Free of sticky goo, the jars just take a trip through the dishwasher and they’re sanitized. They stack nicely for storage in paper boxes (the kind that reams of paper come in), sorted by size.

But what about those lids?

Not horrible, but. Who needs Gerber on there? I took the lids outside and sprayed them with a fast-dry chrome paint (labeled for metal).

Now this isn’t a baby jar…..

It’s a jar with style, baby!

DIY Baby Food Jars Turned Valentine Storage Decor

On a recent trip to JoAnns, I was browsing the Valentine section and saw these cute little Valentine jars.

They were adorable and knew I could make something similar myself. Why pay $12.99 each, when I could make 4 for LESS than the price of one?

They were adorable and knew I could make something similar…

I found a sales person and asked, “Where are your chalkboard labels?” and found some really cute heart ones! They TOTALLY matched the look I was going for! I was super excited to get home (and put the kids down for a nap) and get started on one of my new valentine crafts!! YAY!

Getting Started

The chalkboard heart labels were around $5.00, BUT of course, I used my “Handy Dandy” 40% off coupon! I already had spray paints left over from other craft projects.

Since I’m REALLY into turquoise right now, I wanted to make a couple jars using it. I decided to use baby food jars I had left over from my son, but you can use a LARGER jar if you’d like.

Check out the next image to see my inspiration picture.

These are the jars I saw at JoAnns. I had to take a quick pic with my phone.

Step 1 – Spray Paint Your Jars and Lids

I took my jars outside, and spray painted 3 coats on the jars (letting them dry a half hour each time). I did the SAME process with the lids.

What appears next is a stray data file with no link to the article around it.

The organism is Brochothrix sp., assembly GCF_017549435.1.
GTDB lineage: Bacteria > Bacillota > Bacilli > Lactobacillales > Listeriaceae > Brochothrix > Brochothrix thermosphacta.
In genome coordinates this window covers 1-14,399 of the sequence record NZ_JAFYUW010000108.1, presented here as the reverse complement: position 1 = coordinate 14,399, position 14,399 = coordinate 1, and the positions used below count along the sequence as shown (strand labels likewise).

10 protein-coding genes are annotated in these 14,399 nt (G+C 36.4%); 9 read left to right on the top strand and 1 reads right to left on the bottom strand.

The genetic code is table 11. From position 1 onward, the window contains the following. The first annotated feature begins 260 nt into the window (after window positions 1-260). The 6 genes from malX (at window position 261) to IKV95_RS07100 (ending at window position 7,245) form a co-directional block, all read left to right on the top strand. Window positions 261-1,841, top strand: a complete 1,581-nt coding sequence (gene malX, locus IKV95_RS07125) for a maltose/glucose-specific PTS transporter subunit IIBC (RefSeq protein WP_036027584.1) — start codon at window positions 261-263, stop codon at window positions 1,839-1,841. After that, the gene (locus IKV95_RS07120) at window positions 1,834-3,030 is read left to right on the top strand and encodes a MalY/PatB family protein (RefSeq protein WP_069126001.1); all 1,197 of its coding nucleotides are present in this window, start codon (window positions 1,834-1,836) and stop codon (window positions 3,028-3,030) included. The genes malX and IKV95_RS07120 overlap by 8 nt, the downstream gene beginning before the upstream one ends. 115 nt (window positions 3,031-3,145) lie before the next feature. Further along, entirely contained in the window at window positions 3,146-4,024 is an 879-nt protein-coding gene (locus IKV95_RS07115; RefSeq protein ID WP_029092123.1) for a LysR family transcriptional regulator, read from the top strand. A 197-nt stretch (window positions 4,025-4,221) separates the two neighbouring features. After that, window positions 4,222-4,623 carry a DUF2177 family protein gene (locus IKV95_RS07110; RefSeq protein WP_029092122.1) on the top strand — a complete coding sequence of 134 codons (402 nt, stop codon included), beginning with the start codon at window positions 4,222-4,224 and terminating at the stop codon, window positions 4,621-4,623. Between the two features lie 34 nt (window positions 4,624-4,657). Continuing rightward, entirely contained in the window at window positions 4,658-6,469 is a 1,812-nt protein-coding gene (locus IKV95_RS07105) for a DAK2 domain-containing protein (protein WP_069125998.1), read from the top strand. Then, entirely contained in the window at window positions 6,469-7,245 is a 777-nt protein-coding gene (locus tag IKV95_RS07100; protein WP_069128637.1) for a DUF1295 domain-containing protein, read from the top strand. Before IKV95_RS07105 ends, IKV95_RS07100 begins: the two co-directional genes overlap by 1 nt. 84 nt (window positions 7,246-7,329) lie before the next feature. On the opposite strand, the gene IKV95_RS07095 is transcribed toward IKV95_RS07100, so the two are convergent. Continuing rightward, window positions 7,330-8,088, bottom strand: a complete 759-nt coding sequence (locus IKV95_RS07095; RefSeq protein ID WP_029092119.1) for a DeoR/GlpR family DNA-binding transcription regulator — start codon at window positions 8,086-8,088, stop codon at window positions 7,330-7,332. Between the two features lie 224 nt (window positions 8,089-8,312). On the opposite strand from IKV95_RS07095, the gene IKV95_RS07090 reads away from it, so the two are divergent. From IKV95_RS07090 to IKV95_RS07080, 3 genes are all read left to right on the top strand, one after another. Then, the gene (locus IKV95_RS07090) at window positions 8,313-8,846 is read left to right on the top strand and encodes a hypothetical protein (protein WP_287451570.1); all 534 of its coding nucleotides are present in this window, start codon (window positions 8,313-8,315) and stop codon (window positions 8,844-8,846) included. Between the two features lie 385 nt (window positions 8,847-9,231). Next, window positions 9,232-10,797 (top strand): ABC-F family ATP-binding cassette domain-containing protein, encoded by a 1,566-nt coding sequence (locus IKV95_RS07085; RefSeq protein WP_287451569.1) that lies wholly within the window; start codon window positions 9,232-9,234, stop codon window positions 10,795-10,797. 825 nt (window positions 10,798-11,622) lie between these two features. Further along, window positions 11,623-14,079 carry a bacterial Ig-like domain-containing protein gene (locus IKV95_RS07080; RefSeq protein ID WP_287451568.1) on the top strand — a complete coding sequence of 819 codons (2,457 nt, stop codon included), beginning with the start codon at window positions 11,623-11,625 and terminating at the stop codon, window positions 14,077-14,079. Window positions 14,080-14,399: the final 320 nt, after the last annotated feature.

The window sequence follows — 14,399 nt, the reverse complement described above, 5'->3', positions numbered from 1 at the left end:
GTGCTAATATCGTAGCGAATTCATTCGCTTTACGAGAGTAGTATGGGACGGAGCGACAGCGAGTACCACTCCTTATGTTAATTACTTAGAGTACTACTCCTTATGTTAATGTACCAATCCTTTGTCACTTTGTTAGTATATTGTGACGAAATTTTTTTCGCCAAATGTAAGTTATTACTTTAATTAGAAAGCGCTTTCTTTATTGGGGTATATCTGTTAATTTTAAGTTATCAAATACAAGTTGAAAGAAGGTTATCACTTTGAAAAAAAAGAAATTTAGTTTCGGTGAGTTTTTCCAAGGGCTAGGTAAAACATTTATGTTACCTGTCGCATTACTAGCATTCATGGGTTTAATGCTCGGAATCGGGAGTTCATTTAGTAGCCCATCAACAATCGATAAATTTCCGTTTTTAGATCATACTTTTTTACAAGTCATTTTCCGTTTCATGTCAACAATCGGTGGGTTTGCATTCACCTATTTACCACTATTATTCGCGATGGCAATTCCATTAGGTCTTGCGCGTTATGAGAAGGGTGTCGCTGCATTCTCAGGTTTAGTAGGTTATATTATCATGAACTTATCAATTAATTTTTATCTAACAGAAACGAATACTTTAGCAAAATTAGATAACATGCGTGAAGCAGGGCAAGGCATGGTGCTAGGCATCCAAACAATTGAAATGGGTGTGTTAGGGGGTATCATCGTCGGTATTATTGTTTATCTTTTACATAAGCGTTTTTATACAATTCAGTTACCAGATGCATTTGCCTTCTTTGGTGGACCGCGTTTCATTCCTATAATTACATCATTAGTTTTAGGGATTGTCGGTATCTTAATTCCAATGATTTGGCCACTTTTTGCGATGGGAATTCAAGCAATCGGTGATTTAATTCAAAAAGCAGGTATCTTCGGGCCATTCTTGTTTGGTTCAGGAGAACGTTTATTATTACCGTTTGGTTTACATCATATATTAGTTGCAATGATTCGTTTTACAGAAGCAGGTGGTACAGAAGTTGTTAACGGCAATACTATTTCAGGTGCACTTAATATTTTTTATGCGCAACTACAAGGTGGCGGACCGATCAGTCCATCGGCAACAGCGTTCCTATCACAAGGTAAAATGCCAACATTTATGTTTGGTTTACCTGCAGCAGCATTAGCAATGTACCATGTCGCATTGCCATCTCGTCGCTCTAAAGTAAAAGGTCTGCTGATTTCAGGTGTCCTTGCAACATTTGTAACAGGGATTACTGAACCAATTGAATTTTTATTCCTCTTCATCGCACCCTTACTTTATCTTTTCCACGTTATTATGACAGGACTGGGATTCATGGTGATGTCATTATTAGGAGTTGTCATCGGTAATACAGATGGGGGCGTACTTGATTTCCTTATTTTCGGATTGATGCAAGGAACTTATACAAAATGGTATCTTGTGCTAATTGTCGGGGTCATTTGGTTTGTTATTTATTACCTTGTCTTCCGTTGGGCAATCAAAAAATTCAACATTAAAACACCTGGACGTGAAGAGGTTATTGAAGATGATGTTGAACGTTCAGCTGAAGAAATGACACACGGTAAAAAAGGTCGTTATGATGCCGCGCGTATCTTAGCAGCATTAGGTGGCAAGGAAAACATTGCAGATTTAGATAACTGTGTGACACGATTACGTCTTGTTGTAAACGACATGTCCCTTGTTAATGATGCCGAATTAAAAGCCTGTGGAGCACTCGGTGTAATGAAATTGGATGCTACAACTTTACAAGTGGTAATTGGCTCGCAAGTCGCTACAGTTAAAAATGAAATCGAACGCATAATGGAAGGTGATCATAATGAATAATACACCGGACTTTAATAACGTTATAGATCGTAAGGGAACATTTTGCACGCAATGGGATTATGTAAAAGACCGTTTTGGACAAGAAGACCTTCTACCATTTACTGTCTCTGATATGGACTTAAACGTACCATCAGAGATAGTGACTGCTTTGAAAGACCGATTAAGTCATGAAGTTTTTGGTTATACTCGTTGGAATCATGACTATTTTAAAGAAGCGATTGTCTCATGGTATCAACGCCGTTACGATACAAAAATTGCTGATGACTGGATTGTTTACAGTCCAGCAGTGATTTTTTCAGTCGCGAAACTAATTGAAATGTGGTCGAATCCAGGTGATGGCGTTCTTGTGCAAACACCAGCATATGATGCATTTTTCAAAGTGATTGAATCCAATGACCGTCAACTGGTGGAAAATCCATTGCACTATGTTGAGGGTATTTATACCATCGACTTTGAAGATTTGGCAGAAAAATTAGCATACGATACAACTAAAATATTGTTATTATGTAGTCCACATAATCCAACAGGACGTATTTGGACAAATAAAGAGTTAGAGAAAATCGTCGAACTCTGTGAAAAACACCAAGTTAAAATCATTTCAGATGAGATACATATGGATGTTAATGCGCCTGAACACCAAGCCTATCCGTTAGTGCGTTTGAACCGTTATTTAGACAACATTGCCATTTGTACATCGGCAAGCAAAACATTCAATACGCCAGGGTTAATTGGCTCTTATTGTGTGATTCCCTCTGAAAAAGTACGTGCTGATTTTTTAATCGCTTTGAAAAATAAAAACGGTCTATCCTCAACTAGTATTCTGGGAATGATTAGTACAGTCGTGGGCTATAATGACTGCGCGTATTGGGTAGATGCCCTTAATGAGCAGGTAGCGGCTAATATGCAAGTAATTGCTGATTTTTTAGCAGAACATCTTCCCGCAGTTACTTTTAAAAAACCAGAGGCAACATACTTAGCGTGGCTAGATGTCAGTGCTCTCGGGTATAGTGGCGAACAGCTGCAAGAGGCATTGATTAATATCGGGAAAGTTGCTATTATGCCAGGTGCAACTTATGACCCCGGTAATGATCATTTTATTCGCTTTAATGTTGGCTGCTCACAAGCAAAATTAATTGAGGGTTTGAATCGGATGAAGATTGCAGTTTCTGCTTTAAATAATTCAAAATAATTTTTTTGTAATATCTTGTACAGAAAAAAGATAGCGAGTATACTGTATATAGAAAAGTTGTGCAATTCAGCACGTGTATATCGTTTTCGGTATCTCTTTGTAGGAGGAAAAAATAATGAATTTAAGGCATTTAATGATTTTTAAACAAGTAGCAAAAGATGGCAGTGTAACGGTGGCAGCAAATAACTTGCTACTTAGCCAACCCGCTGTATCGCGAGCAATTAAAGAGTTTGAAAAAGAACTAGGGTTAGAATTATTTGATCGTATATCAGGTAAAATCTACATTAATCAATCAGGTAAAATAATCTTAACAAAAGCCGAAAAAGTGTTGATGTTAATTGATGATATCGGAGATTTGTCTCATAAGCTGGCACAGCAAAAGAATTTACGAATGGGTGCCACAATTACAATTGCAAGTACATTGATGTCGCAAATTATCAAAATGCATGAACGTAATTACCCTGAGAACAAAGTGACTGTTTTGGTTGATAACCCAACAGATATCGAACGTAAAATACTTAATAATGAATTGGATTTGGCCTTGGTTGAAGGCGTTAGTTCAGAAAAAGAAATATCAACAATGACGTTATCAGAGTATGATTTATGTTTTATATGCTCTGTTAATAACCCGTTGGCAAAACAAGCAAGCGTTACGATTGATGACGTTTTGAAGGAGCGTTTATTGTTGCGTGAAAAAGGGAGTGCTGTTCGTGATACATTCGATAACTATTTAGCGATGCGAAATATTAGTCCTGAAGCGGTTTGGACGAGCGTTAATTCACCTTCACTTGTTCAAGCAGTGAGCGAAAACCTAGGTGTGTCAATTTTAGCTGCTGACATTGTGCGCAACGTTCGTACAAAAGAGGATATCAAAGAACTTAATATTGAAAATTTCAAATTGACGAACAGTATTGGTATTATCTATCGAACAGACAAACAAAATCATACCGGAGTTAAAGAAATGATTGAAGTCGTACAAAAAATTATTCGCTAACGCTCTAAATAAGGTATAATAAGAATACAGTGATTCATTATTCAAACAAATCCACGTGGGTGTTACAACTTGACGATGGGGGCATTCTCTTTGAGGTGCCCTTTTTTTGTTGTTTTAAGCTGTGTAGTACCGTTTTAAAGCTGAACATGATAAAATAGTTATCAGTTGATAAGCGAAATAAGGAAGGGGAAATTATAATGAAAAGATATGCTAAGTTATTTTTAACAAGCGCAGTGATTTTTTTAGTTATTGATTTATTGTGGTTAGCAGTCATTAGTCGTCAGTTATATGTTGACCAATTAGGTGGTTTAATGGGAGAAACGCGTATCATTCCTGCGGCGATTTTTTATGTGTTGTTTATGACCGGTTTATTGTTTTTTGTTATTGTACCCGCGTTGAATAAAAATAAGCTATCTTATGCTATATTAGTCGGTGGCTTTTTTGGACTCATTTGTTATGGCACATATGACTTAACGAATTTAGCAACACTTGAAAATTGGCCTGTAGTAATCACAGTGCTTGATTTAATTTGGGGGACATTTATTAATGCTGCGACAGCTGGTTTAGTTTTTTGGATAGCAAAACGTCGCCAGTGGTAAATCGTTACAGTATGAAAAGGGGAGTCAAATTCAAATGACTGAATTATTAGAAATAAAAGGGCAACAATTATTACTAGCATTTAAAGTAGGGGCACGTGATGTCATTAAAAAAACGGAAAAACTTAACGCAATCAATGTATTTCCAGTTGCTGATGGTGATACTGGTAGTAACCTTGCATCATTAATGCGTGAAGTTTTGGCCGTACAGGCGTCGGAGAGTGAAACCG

My poor grass looks like a CRIME SCENE from the red spray paint, but totally worth it, LOL!

Painting the jars was easy. They turned out really great!

Love the turquoise with the white lids. Really glad I chose this color too!

Quick Tip: To remove the glue from a baby food jar’s label, I recommend Goo Gone. Use nail polish remover to “erase” any expiration dates from the glass.

Step 2 – Add Your Chalkboard Hearts

Once my jars were completely dry, I pulled out my chalkboard heart stickers and gently added them to the jars. Voila, so easy!!

The ORIGINAL inspiration jars did not have chalk heart labels (the hearts were painted on). I thought the chalkboard heart labels gave them a little something EXTRA!

Step 3 – Finishing Touches

To put a finish on this craft, I pulled out some chalk and wrote my little sayings on them. Super cute, I can’t wait to start using them!

I {heart} my new Valentine storage jars!!

Quick Tip: Whenever I write with chalk, I sharpen my chalk FIRST. It’s much easier to write with. Works great every time!

There are so many things you can do with these jars. I think they would make a REALLY CUTE gift with candies inside to give someone or even use them for display or storage.

There are so many things you can do with these jars.

I plan on using these cute little jars for storage (maybe to store beads and buttons in my craft area)!! Since I used chalkboard labels, I can WRITE what’s inside the jars.

One of my FAVORITE things about this craft, is you don’t have to spend a lot to make. I’m sure we all have cans of spray paint and a couple glass jars saved. All you need to do is grab some chalk labels and you’re set!